Posted by Dirk Alvermann on

Use Case: “Model Booster”

Release 1.10.1

In our example we want to improve our HTR model for the Responsa. This is an HTR model that can read 17th century Kurrent documents. In the search for a possible base model, you can find two candidates in the “public models” of Transkribus: “German Kurrent M1+” from the Transkribus Team and “German_Kurrent_XVI-XVIII_M1” from Tobias Hodel. Both could fit. But the test on the Sample Compare shows that “German_Kurrent_XVI-XVIII_M1” performed better with a predicted average CER of 9.3% on our sample set.

Therefore “German_Kurrent_XVI-XVIII_M1” was chosen as the base model for the training. Afterwards the Ground Truth of the Responsa (108.000 words) and also the Validation Set of our old model was added. The average CER of our HTR model has improved considerably after the Base Model Training, from 7.3% to 6.6%.As you can see in the graph, the base model on the test set reads much worse than the original model, but the hybrid of the two is better than either one. The improvement of the model can be seen in each of the years tested and is up to 1%.

Posted by Dirk Alvermann on

Combining Models

Release 1.10.1

The longer you train HTR models yourself, the more you will be interested in the possibility of combining models. For example, you may want to combine several special models for individual writers or models that are specialized in particular fonts or languages.

To achieve a combination of models there are different possibilities. Here I would like to introduce a technique that works in my experience especially well for very large generic models – the “Model Booster“.

You start a base model training and use a powerful, foreign HTR model as base model and your own ground truth as train set. But before you start, two recommendations:

a) take a close look at the characteristics of the base model you are using (for how long is it trained, for which font style and which language?) – they have to match those of your own material as much as possible.

b) if possible try to predict the performance of the base model on your own material and then choose the base model with the best performance. Such a prediction can be made quite easily using the Sample Compare function. Another possibility is to test the basemodel with the Andvanced Compare on your own test set.

Posted by Elisabeth Heigl on

Advanced Compare

Release 1.10.1

In contrast to the visualization of the errors via the tool “Compare Text Versions” the ordinary “Compare” gives us the same validation results as numerical values.

In addition to the word error rate, we also get the somewhat more conclusive character error rate (CER). Furthermore, in the “Advanced Compare” we can have these results calculated for the whole document or for specific pages in it – always provided that the selected pages have a GT version. Because in Advanced Compare the GT is automatically set as reference.

So select the model to be validated and start the calculation. The result gives you not only the average value for the whole document, but also the corresponding values for each individual page. And that makes the Advanced Compare the most important validation tool in systematic analysis when developing models.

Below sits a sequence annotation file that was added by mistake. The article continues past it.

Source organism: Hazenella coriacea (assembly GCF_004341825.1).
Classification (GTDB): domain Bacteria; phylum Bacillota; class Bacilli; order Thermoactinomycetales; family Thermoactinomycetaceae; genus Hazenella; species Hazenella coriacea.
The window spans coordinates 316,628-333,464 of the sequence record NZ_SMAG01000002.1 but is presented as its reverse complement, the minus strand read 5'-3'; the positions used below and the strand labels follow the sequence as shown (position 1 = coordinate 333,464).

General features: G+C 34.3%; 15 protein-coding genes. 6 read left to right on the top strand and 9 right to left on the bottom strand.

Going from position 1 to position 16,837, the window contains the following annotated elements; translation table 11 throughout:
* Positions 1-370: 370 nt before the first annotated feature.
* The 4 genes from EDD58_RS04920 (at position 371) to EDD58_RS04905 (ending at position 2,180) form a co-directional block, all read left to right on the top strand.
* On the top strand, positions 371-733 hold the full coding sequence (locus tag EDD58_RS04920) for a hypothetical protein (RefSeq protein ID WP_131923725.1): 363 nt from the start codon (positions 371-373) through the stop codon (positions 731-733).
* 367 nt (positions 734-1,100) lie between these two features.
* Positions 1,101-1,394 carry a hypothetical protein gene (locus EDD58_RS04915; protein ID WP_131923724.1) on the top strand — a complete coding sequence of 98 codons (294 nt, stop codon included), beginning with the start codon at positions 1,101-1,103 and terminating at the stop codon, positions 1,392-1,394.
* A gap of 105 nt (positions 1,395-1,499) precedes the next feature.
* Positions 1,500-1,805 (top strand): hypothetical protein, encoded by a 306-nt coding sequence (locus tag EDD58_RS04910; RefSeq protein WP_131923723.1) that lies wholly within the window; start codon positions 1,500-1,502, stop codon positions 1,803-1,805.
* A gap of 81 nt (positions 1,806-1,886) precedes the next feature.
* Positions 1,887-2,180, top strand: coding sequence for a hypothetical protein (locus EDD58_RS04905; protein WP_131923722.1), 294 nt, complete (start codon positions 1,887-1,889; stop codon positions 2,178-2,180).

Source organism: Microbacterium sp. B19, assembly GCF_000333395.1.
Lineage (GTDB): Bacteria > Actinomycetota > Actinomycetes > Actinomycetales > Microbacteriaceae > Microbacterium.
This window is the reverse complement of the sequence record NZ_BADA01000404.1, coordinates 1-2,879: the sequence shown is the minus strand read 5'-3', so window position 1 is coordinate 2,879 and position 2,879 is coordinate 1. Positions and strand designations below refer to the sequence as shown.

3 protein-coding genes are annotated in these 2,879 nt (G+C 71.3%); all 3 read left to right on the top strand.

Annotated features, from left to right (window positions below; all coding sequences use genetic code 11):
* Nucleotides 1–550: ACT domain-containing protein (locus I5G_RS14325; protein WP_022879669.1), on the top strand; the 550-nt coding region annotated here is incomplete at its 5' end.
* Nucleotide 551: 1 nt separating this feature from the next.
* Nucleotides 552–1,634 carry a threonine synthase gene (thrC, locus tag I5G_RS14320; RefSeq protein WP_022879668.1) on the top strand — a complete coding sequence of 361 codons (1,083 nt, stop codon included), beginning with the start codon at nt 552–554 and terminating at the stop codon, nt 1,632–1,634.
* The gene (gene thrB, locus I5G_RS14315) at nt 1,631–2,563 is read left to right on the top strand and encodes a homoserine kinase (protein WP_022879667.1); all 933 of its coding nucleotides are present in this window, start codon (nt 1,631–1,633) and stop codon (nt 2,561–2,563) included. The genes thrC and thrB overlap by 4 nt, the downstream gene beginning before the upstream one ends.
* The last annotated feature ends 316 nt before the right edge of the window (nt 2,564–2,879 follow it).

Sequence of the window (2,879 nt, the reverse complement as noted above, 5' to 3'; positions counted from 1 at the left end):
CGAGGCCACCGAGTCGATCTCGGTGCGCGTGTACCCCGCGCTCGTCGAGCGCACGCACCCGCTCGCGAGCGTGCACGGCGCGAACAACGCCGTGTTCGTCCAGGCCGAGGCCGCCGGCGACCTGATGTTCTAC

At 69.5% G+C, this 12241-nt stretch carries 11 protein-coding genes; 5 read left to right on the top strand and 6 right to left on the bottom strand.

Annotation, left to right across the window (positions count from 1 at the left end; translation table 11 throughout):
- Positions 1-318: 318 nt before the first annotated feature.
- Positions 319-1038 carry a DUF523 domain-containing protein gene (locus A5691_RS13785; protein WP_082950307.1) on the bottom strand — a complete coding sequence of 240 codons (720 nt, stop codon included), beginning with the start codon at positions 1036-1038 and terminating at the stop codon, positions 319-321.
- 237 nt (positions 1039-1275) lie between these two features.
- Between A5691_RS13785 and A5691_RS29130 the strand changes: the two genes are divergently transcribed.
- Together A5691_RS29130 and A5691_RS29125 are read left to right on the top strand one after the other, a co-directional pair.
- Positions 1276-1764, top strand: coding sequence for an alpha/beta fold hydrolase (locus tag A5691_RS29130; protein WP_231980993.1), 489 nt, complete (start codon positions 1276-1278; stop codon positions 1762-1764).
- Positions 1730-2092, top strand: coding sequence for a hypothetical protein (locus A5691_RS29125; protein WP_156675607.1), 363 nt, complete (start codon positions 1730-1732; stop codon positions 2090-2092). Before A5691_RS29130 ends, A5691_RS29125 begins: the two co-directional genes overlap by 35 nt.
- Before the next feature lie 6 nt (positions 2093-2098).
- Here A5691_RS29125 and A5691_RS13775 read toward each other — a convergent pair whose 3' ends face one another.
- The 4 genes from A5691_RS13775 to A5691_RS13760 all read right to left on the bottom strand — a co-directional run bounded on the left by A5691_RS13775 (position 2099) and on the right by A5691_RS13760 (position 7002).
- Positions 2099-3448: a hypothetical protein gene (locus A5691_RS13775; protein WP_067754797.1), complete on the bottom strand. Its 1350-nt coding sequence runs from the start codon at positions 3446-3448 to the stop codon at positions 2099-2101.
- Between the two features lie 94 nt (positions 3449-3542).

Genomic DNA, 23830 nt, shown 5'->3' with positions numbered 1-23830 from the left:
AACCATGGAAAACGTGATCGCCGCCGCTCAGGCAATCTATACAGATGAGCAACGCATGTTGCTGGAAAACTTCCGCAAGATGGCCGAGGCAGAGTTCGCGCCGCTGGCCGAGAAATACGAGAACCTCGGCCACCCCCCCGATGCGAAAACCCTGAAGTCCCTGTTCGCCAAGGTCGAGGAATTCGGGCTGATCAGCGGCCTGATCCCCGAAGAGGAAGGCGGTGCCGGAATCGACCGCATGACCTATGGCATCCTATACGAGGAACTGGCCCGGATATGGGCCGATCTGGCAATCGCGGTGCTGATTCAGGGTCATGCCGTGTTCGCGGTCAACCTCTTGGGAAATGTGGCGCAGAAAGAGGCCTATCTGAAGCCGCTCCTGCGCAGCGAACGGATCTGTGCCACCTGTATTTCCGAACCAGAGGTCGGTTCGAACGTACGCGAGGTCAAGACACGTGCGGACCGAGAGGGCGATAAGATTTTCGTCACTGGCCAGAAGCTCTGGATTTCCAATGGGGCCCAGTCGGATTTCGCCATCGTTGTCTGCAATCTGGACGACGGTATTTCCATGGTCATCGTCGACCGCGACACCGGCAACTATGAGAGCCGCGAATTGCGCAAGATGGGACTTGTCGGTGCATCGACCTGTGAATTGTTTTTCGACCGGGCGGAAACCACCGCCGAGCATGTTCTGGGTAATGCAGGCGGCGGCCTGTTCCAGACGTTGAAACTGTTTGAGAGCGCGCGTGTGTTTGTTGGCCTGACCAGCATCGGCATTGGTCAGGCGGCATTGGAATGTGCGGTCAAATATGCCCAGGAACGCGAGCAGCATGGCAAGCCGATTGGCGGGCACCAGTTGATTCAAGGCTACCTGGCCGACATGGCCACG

In our rather complex model training for the Spruchakten (over 1000 writer’s hands from more than 150 years) we worked with separate small test sets. On them we could validate our new models over and over again via the Advanced Compare and analyse the results thoroughly. In this way not only average improvements or worsening could be traced in detail. We were also able to identify particular exceptions, such as individual concept fonts or particularly “smeared” ones, which worsened the otherwise good overall result. In addition, we were able to create many graphics from the numerical material, which helped us – and now you – to better understand certain phenomena and developments.

Tips & Tools
You can also download the validation results of the Advanced Compare as an Excel spreadsheet to your computer. To do so, you can select a folder under the result display where you want to save the document. Then click on the button “Download XLS”. Do not just press Enter – otherwise you will have to start all over again.

Posted by Elisabeth Heigl on

Compare Text Versions

Release 1.10.1

So, a new HTR model has run over a page and you want to have a first overview on how the model has read? Go to the tool option “Compute Accuracy”, enter the corresponding reference (GT) and hypothesis (HTR Text) and take a look at the validation tool „Compare Text Versions“:

The Text Compare visualizes the comparison of HTR and GT version directly in the text. A word with an error appears red marked and crossed out, behind it you see in green the correct version from the GT. So the text Compare basically shows the word error rate (WER). But above all it allows us to quickly recognize which mistakes exactly were made. So we can also see, for example, that many of the errors are actually minor mistakes, which don’t really bother us when reading and searching for words. In our example here we see a WER of 15%.